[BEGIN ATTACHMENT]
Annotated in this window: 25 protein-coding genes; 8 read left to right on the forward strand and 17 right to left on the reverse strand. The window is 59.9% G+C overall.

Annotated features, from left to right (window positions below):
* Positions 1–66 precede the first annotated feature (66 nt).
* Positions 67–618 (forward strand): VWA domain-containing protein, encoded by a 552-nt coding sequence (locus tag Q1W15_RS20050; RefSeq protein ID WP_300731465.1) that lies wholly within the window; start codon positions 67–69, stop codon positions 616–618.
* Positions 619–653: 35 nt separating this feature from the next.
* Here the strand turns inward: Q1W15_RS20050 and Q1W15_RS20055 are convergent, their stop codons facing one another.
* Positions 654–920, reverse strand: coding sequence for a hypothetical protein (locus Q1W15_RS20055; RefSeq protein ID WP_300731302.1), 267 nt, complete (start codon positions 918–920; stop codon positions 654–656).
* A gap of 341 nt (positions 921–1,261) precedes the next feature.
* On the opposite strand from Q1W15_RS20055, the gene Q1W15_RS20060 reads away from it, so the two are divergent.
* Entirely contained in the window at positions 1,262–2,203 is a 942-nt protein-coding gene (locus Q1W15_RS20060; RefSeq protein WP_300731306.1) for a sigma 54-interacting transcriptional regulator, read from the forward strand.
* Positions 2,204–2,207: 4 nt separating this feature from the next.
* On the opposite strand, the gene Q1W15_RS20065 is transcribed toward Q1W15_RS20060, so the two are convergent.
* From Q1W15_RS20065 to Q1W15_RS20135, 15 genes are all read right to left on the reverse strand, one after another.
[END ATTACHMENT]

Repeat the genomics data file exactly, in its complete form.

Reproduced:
Annotated in this window: 25 protein-coding genes; 8 read left to right on the forward strand and 17 right to left on the reverse strand. The window is 59.9% G+C overall.

Annotated features, from left to right (window positions below):
* Positions 1–66 precede the first annotated feature (66 nt).
* Positions 67–618 (forward strand): VWA domain-containing protein, encoded by a 552-nt coding sequence (locus tag Q1W15_RS20050; RefSeq protein ID WP_300731465.1) that lies wholly within the window; start codon positions 67–69, stop codon positions 616–618.
* Positions 619–653: 35 nt separating this feature from the next.
* Here the strand turns inward: Q1W15_RS20050 and Q1W15_RS20055 are convergent, their stop codons facing one another.
* Positions 654–920, reverse strand: coding sequence for a hypothetical protein (locus Q1W15_RS20055; RefSeq protein ID WP_300731302.1), 267 nt, complete (start codon positions 918–920; stop codon positions 654–656).
* A gap of 341 nt (positions 921–1,261) precedes the next feature.
* On the opposite strand from Q1W15_RS20055, the gene Q1W15_RS20060 reads away from it, so the two are divergent.
* Entirely contained in the window at positions 1,262–2,203 is a 942-nt protein-coding gene (locus Q1W15_RS20060; RefSeq protein WP_300731306.1) for a sigma 54-interacting transcriptional regulator, read from the forward strand.
* Positions 2,204–2,207: 4 nt separating this feature from the next.
* On the opposite strand, the gene Q1W15_RS20065 is transcribed toward Q1W15_RS20060, so the two are convergent.
* From Q1W15_RS20065 to Q1W15_RS20135, 15 genes are all read right to left on the reverse strand, one after another.